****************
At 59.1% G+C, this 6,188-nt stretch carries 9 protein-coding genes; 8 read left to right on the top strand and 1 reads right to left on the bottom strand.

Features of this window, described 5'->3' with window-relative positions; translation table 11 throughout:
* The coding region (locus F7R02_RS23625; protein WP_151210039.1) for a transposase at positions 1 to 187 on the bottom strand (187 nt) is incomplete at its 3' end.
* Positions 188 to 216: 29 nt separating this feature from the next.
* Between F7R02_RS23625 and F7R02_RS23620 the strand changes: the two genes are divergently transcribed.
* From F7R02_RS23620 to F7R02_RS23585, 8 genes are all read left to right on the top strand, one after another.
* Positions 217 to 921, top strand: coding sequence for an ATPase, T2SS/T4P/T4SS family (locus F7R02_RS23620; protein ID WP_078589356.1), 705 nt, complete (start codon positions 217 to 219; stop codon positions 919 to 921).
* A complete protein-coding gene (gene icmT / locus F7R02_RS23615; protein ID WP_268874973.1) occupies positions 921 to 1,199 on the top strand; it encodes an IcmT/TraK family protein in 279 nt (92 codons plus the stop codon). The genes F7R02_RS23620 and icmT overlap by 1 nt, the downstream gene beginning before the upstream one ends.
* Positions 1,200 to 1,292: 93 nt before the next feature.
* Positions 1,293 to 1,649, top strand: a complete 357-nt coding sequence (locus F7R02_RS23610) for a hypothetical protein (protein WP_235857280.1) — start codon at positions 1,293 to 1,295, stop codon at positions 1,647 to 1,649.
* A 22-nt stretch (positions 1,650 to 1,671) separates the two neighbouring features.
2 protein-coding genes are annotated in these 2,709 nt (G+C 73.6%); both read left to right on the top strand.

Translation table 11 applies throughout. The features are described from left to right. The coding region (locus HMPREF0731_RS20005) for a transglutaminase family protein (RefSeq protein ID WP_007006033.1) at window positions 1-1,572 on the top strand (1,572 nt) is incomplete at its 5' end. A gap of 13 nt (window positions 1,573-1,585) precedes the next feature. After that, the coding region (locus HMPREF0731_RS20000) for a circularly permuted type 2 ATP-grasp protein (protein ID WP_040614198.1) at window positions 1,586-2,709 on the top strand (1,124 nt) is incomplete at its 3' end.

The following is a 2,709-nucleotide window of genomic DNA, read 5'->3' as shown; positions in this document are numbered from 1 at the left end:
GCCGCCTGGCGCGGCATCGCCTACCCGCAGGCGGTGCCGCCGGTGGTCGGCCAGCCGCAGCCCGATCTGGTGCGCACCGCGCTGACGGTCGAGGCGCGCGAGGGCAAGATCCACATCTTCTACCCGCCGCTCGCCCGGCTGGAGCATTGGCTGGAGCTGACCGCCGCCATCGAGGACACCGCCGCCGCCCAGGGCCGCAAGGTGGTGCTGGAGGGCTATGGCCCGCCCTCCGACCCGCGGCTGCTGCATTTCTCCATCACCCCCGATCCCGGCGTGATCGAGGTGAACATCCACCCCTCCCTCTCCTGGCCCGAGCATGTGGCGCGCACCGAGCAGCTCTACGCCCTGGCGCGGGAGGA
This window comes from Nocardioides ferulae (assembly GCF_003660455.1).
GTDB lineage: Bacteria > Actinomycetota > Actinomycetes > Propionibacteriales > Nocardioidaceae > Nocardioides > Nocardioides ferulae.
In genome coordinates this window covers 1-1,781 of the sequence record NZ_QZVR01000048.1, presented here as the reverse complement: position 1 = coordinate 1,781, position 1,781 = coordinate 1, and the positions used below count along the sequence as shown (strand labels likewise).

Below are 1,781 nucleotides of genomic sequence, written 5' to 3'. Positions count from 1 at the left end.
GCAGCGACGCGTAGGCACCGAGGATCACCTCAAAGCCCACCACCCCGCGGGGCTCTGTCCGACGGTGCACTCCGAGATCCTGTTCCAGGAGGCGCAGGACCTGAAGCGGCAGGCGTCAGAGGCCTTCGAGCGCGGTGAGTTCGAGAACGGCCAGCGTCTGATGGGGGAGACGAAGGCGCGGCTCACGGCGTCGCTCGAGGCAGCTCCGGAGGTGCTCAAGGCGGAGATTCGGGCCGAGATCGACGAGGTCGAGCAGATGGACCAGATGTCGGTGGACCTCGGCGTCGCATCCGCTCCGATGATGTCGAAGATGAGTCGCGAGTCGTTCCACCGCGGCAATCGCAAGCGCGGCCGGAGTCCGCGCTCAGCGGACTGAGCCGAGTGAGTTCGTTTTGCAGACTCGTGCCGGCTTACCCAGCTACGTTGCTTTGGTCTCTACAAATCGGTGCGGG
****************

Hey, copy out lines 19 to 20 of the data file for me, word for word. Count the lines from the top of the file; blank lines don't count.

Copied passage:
Below are 1,781 nucleotides of genomic sequence, written 5' to 3'. Positions count from 1 at the left end.
GCAGCGACGCGTAGGCACCGAGGATCACCTCAAAGCCCACCACCCCGCGGGGCTCTGTCCGACGGTGCACTCCGAGATCCTGTTCCAGGAGGCGCAGGACCTGAAGCGGCAGGCGTCAGAGGCCTTCGAGCGCGGTGAGTTCGAGAACGGCCAGCGTCTGATGGGGGAGACGAAGGCGCGGCTCACGGCGTCGCTCGAGGCAGCTCCGGAGGTGCTCAAGGCGGAGATTCGGGCCGAGATCGACGAGGTCGAGCAGATGGACCAGATGTCGGTGGACCTCGGCGTCGCATCCGCTCCGATGATGTCGAAGATGAGTCGCGAGTCGTTCCACCGCGGCAATCGCAAGCGCGGCCGGAGTCCGCGCTCAGCGGACTGAGCCGAGTGAGTTCGTTTTGCAGACTCGTGCCGGCTTACCCAGCTACGTTGCTTTGGTCTCTACAAATCGGTGCGGG